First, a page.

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Our store is being updated. The book Everyday Aspergers has been picked up by a UK publisher and new publishing information will be shared soon.

Through 150 telling journal entries, Samantha Craft presents a life of humorous faux pas, profound insights, and the everyday adventures of a female with Asperger’s Syndrome. A former schoolteacher and mother of three boys, Craft doesn’t experience ordinary everyday happenings like most. In her vivid world, nothing is simple and everything appears pertinent. Even an average trip to the grocery store is a feat and cause for reflection. From being a dyslexic cheerleader with dysgraphia going the wrong direction, to bathroom stalking, to figuring out if she can wear that panty-free dress, Craft explores the profoundness of daily living through hilarious anecdotes and heartwarming childhood memories. When she’s not laughing at the bizarreness of her days or reflecting back, then she’s sharing the serious and relevant challenges of everyday living on the autism spectrum. Ten years in the making, Craft’s revealing memoir brings Asperger’s Syndrome into a spectrum of brilliant light—exposing the day-to-day interactions and complex inner workings of an autistic female from childhood to midlife.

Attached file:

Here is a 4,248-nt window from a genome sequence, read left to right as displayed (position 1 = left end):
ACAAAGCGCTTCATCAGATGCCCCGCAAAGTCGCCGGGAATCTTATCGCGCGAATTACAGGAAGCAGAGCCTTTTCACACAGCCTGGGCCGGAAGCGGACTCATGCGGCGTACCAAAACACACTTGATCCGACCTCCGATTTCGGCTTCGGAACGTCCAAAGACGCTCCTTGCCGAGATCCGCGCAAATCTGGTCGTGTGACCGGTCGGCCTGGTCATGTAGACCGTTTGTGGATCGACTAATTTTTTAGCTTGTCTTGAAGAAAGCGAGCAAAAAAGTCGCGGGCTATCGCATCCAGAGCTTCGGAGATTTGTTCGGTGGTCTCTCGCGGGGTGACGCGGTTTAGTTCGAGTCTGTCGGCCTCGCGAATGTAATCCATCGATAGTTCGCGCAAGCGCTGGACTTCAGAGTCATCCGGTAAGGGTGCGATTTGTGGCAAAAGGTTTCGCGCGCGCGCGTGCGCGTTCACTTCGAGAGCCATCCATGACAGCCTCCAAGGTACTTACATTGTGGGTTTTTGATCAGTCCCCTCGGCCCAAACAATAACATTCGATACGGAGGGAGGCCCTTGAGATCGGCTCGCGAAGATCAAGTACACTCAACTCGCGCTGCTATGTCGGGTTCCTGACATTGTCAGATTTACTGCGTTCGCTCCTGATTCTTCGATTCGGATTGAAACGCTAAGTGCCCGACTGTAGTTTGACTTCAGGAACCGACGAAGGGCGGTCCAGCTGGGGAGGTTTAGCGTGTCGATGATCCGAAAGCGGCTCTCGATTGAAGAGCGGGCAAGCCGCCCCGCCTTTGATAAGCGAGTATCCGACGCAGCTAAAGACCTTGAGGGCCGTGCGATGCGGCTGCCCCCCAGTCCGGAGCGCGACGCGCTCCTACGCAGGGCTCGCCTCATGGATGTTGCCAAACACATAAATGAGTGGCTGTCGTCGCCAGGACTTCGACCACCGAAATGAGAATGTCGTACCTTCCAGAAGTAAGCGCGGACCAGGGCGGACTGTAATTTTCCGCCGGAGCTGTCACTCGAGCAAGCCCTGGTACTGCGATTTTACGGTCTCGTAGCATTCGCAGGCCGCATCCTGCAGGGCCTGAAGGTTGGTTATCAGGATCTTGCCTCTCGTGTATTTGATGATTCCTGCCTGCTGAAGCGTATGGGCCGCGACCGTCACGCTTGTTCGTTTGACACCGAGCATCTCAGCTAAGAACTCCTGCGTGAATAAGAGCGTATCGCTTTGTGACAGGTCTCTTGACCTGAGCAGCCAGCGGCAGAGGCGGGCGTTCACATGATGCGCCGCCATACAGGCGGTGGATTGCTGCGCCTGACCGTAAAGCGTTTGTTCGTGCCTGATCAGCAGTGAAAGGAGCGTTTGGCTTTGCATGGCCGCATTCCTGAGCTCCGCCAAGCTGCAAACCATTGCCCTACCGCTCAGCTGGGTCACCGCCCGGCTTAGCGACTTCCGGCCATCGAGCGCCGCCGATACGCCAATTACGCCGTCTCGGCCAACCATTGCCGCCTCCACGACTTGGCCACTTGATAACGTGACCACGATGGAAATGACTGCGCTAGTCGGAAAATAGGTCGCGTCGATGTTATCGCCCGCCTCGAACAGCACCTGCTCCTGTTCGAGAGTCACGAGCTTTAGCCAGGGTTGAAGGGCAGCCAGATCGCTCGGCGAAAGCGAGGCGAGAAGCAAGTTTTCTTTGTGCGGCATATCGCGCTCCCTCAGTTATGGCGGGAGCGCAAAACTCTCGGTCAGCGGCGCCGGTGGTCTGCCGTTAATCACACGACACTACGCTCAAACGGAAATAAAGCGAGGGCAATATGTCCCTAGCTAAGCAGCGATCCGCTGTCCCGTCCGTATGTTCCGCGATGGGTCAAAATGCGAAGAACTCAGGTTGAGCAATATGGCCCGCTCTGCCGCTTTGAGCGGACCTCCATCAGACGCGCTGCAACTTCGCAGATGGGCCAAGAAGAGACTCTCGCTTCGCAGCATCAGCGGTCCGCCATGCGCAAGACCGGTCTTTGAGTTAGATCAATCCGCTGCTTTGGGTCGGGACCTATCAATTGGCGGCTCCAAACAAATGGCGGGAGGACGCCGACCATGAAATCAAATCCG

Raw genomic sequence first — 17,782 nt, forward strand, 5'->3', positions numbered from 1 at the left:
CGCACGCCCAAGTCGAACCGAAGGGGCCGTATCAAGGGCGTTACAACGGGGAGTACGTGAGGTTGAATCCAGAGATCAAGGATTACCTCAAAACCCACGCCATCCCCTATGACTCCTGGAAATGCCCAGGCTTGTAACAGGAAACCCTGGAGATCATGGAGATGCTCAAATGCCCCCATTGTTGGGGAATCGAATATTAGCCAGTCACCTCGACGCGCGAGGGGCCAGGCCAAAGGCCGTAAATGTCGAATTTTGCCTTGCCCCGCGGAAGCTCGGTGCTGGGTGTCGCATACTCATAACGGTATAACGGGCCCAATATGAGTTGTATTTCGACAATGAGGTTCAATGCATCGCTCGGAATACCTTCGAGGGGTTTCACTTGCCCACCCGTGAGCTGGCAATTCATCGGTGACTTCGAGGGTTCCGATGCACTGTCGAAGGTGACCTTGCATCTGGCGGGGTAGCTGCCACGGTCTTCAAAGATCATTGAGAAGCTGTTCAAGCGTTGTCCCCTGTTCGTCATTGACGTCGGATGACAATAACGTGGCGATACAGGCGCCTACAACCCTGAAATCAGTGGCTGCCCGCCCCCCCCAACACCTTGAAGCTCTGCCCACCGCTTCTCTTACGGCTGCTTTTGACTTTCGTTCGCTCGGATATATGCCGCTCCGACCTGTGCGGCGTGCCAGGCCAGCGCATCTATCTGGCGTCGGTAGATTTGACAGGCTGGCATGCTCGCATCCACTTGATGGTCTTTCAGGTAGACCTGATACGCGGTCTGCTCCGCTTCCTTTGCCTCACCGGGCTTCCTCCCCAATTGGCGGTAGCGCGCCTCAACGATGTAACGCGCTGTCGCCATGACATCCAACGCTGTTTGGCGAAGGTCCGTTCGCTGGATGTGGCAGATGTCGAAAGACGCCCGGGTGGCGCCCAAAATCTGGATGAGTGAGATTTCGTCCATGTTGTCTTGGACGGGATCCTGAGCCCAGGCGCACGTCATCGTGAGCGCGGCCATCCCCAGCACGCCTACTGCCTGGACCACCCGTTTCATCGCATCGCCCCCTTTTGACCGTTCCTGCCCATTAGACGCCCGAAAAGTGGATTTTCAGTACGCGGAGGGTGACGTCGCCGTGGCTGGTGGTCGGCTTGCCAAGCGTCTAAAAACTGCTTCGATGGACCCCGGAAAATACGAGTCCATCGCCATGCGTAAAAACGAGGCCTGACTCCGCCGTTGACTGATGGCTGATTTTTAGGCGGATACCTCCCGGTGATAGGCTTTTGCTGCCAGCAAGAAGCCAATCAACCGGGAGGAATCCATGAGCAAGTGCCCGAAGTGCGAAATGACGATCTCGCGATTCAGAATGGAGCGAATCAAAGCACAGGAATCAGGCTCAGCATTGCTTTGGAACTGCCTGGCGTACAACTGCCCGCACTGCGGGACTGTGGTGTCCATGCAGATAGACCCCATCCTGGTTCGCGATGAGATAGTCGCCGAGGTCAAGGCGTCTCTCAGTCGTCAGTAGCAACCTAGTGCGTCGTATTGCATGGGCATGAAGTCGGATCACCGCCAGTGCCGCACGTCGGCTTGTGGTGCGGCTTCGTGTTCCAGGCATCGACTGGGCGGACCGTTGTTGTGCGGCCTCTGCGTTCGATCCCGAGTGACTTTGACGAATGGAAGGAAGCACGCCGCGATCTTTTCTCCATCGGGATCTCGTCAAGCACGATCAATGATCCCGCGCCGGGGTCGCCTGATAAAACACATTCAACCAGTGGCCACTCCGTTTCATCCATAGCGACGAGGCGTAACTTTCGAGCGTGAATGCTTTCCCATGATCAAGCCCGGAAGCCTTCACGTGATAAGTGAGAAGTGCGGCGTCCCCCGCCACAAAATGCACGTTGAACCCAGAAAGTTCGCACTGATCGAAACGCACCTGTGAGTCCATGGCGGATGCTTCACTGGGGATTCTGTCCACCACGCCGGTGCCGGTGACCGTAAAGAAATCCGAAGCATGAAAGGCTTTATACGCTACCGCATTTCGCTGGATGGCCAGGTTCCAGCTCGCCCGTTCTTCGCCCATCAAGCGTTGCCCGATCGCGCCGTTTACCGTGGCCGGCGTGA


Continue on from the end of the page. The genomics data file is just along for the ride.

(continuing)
“There has never been another book like Everyday Aspergers. In prose that is alternatingly playful, witty, brave, heartbreaking, and encouraging, Samantha Craft explores her experience of life on the spectrum in meticulous and comprehensive detail. Many parts of the book–including “116 Reasons I Know I Have Asperger’s Syndrome” and her description of her journey to “Planet Aspie” and return to Earth–are classic, stand-alone set pieces that rank with the very best writing from autistic self-advocates. This book is a gift for autistic people in general, for autistic women in specific, and for neurotypical readers who want to become more effective allies. By exploring her autism, Craft teaches us all how to be more compassionate and alive human beings.” -Steve Silberman, author of NeuroTribes: The Legacy of Autism and the Future of Neurodiversity